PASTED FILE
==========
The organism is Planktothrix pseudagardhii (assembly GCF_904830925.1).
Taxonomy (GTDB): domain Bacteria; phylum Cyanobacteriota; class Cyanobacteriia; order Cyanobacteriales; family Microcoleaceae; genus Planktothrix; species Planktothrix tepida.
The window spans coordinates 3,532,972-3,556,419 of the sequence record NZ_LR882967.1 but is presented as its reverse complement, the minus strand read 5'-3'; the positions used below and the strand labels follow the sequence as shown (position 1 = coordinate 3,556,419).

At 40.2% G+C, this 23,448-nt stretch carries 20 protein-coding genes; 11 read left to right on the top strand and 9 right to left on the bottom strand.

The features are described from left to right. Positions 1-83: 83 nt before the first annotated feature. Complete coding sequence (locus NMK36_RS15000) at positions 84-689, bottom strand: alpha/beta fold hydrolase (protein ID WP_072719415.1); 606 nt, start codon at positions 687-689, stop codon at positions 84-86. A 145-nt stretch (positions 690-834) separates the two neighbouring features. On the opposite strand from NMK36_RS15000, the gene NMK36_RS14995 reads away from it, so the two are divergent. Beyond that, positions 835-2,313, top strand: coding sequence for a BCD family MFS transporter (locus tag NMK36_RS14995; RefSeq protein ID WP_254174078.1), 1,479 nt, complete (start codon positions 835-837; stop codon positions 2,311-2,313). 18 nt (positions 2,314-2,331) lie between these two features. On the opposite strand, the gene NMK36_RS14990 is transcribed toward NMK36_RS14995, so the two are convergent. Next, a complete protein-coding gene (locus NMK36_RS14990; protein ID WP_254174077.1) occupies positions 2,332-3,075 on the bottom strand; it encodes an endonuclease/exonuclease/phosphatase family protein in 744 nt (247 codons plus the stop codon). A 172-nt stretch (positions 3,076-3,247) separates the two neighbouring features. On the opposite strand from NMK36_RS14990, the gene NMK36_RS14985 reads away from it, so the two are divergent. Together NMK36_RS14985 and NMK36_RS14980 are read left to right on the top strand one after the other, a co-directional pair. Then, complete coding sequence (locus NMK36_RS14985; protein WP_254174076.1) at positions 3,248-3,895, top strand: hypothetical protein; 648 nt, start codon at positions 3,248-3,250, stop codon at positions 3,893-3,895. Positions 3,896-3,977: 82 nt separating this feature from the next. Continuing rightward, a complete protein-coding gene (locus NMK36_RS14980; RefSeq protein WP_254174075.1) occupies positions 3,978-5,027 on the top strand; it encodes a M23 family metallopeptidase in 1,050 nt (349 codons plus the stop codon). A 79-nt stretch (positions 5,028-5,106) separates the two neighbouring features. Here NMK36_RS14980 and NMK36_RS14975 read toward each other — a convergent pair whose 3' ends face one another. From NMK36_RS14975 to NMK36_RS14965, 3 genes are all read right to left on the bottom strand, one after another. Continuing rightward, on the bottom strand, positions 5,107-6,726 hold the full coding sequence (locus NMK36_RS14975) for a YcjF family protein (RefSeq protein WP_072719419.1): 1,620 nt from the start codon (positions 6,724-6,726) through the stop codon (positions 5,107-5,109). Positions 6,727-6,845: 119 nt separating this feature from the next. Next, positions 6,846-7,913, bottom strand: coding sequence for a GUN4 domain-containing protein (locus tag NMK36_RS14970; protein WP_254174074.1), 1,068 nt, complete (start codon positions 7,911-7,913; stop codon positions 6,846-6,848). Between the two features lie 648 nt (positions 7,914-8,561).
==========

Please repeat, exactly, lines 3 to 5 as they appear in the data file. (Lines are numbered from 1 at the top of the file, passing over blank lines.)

The window spans coordinates 3,532,972-3,556,419 of the sequence record NZ_LR882967.1 but is presented as its reverse complement, the minus strand read 5'-3'; the positions used below and the strand labels follow the sequence as shown (position 1 = coordinate 3,556,419).

At 40.2% G+C, this 23,448-nt stretch carries 20 protein-coding genes; 11 read left to right on the top strand and 9 right to left on the bottom strand.

The features are described from left to right. Positions 1-83: 83 nt before the first annotated feature. Complete coding sequence (locus NMK36_RS15000) at positions 84-689, bottom strand: alpha/beta fold hydrolase (protein ID WP_072719415.1); 606 nt, start codon at positions 687-689, stop codon at positions 84-86. A 145-nt stretch (positions 690-834) separates the two neighbouring features. On the opposite strand from NMK36_RS15000, the gene NMK36_RS14995 reads away from it, so the two are divergent. Beyond that, positions 835-2,313, top strand: coding sequence for a BCD family MFS transporter (locus tag NMK36_RS14995; RefSeq protein ID WP_254174078.1), 1,479 nt, complete (start codon positions 835-837; stop codon positions 2,311-2,313). 18 nt (positions 2,314-2,331) lie between these two features. On the opposite strand, the gene NMK36_RS14990 is transcribed toward NMK36_RS14995, so the two are convergent. Next, a complete protein-coding gene (locus NMK36_RS14990; protein ID WP_254174077.1) occupies positions 2,332-3,075 on the bottom strand; it encodes an endonuclease/exonuclease/phosphatase family protein in 744 nt (247 codons plus the stop codon). A 172-nt stretch (positions 3,076-3,247) separates the two neighbouring features. On the opposite strand from NMK36_RS14990, the gene NMK36_RS14985 reads away from it, so the two are divergent. Together NMK36_RS14985 and NMK36_RS14980 are read left to right on the top strand one after the other, a co-directional pair. Then, complete coding sequence (locus NMK36_RS14985; protein WP_254174076.1) at positions 3,248-3,895, top strand: hypothetical protein; 648 nt, start codon at positions 3,248-3,250, stop codon at positions 3,893-3,895. Positions 3,896-3,977: 82 nt separating this feature from the next. Continuing rightward, a complete protein-coding gene (locus NMK36_RS14980; RefSeq protein WP_254174075.1) occupies positions 3,978-5,027 on the top strand; it encodes a M23 family metallopeptidase in 1,050 nt (349 codons plus the stop codon). A 79-nt stretch (positions 5,028-5,106) separates the two neighbouring features. Here NMK36_RS14980 and NMK36_RS14975 read toward each other — a convergent pair whose 3' ends face one another. From NMK36_RS14975 to NMK36_RS14965, 3 genes are all read right to left on the bottom strand, one after another. Continuing rightward, on the bottom strand, positions 5,107-6,726 hold the full coding sequence (locus NMK36_RS14975) for a YcjF family protein (RefSeq protein WP_072719419.1): 1,620 nt from the start codon (positions 6,724-6,726) through the stop codon (positions 5,107-5,109). Positions 6,727-6,845: 119 nt separating this feature from the next. Next, positions 6,846-7,913, bottom strand: coding sequence for a GUN4 domain-containing protein (locus tag NMK36_RS14970; protein WP_254174074.1), 1,068 nt, complete (start codon positions 7,911-7,913; stop codon positions 6,846-6,848). Between the two features lie 648 nt (positions 7,914-8,561).